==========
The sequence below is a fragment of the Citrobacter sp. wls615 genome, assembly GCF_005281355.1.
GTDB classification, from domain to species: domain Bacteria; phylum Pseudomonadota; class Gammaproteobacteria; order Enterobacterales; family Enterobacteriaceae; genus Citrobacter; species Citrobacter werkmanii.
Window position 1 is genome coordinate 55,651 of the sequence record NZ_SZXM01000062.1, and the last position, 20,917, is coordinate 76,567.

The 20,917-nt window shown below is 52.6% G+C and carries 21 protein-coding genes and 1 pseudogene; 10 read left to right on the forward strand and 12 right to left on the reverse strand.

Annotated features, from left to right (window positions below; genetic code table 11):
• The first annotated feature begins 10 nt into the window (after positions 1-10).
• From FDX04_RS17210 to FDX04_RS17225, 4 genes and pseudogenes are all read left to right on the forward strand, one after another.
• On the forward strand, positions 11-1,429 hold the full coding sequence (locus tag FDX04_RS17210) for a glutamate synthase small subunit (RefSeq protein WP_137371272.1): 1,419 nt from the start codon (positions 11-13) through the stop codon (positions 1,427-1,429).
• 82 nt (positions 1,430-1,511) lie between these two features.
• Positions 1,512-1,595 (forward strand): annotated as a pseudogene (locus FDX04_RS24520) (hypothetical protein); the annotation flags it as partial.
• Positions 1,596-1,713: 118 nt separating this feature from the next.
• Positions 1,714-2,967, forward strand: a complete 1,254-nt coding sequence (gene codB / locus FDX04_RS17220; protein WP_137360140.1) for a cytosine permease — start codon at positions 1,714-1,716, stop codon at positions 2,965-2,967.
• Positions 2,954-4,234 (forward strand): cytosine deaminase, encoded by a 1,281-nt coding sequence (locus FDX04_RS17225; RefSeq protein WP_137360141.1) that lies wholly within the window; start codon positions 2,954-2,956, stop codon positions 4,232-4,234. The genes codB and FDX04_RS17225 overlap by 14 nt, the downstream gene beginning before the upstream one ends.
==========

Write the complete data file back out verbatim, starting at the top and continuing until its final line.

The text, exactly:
The sequence below is a fragment of the Citrobacter sp. wls615 genome, assembly GCF_005281355.1.
GTDB classification, from domain to species: domain Bacteria; phylum Pseudomonadota; class Gammaproteobacteria; order Enterobacterales; family Enterobacteriaceae; genus Citrobacter; species Citrobacter werkmanii.
Window position 1 is genome coordinate 55,651 of the sequence record NZ_SZXM01000062.1, and the last position, 20,917, is coordinate 76,567.

The 20,917-nt window shown below is 52.6% G+C and carries 21 protein-coding genes and 1 pseudogene; 10 read left to right on the forward strand and 12 right to left on the reverse strand.

Annotated features, from left to right (window positions below; genetic code table 11):
• The first annotated feature begins 10 nt into the window (after positions 1-10).
• From FDX04_RS17210 to FDX04_RS17225, 4 genes and pseudogenes are all read left to right on the forward strand, one after another.
• On the forward strand, positions 11-1,429 hold the full coding sequence (locus tag FDX04_RS17210) for a glutamate synthase small subunit (RefSeq protein WP_137371272.1): 1,419 nt from the start codon (positions 11-13) through the stop codon (positions 1,427-1,429).
• 82 nt (positions 1,430-1,511) lie between these two features.
• Positions 1,512-1,595 (forward strand): annotated as a pseudogene (locus FDX04_RS24520) (hypothetical protein); the annotation flags it as partial.
• Positions 1,596-1,713: 118 nt separating this feature from the next.
• Positions 1,714-2,967, forward strand: a complete 1,254-nt coding sequence (gene codB / locus FDX04_RS17220; protein WP_137360140.1) for a cytosine permease — start codon at positions 1,714-1,716, stop codon at positions 2,965-2,967.
• Positions 2,954-4,234 (forward strand): cytosine deaminase, encoded by a 1,281-nt coding sequence (locus FDX04_RS17225; RefSeq protein WP_137360141.1) that lies wholly within the window; start codon positions 2,954-2,956, stop codon positions 4,232-4,234. The genes codB and FDX04_RS17225 overlap by 14 nt, the downstream gene beginning before the upstream one ends.